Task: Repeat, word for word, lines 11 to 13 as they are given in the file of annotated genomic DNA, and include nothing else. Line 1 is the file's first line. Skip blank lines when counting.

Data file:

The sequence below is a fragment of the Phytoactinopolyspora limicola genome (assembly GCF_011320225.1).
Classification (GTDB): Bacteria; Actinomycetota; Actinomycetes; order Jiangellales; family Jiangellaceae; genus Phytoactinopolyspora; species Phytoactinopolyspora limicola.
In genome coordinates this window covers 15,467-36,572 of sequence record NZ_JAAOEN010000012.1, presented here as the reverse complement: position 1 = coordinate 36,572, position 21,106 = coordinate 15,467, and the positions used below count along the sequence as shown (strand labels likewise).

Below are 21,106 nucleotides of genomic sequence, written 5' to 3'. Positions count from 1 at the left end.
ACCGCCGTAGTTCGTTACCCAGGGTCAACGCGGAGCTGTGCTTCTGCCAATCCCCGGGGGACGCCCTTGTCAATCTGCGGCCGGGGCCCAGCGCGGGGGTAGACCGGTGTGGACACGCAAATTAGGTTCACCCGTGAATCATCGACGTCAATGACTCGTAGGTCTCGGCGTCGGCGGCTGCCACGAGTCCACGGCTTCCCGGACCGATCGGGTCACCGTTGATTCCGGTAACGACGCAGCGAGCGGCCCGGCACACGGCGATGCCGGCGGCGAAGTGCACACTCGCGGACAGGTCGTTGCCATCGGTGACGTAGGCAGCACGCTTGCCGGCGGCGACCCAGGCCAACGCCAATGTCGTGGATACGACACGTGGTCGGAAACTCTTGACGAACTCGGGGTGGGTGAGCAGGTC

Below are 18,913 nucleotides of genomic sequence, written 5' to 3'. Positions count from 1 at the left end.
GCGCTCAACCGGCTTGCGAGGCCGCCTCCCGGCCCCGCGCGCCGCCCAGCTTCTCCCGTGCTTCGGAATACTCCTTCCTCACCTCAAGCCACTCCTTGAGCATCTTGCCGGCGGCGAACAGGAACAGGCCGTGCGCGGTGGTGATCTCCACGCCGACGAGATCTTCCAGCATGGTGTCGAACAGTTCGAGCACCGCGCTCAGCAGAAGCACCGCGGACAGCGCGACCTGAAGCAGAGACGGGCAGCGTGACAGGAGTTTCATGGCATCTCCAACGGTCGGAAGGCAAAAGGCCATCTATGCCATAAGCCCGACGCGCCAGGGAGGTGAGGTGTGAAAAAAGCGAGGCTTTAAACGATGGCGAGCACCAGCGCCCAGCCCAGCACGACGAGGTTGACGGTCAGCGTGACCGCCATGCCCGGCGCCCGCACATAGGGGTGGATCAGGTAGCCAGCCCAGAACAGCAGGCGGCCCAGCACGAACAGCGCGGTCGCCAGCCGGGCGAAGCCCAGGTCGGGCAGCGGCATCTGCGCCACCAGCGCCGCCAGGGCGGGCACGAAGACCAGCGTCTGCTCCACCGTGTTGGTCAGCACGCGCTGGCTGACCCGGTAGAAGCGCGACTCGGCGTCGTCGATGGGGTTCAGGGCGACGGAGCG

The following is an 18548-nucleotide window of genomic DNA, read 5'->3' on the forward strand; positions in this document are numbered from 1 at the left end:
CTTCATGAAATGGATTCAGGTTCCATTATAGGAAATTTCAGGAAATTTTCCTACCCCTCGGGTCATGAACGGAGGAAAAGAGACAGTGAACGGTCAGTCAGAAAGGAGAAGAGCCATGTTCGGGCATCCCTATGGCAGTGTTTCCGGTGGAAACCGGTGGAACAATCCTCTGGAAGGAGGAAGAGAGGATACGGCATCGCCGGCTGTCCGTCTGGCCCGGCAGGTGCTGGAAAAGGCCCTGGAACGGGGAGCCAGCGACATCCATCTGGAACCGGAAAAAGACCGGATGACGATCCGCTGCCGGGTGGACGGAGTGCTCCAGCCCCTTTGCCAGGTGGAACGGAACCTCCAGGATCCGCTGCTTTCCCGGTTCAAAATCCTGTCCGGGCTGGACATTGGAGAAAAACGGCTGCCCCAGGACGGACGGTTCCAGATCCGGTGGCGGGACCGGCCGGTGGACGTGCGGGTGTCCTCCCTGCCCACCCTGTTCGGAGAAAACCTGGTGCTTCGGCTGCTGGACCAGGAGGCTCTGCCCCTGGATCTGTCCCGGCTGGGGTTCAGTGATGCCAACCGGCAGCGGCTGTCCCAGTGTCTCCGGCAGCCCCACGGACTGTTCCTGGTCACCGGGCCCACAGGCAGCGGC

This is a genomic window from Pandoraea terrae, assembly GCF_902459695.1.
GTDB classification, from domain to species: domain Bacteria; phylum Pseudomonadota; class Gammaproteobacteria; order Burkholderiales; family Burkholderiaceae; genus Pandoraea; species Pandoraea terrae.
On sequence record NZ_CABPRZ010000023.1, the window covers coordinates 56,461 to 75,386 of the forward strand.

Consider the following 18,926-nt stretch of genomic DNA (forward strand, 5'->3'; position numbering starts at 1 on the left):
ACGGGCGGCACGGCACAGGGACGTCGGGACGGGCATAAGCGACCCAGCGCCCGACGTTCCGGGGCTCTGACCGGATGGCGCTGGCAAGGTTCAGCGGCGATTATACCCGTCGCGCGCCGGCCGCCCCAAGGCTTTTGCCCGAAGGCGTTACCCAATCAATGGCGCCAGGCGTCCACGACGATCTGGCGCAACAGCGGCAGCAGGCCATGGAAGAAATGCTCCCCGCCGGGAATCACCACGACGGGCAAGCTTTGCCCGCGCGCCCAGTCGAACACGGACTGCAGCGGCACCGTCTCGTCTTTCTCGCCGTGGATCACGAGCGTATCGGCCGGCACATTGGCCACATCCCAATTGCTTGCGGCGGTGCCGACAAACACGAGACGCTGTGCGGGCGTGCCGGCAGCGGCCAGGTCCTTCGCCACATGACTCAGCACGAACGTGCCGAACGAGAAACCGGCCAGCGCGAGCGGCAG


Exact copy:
GTDB classification, from domain to species: domain Bacteria; phylum Pseudomonadota; class Gammaproteobacteria; order Burkholderiales; family Burkholderiaceae; genus Pandoraea; species Pandoraea terrae.
On sequence record NZ_CABPRZ010000023.1, the window covers coordinates 56,461 to 75,386 of the forward strand.

Consider the following 18,926-nt stretch of genomic DNA (forward strand, 5'->3'; position numbering starts at 1 on the left):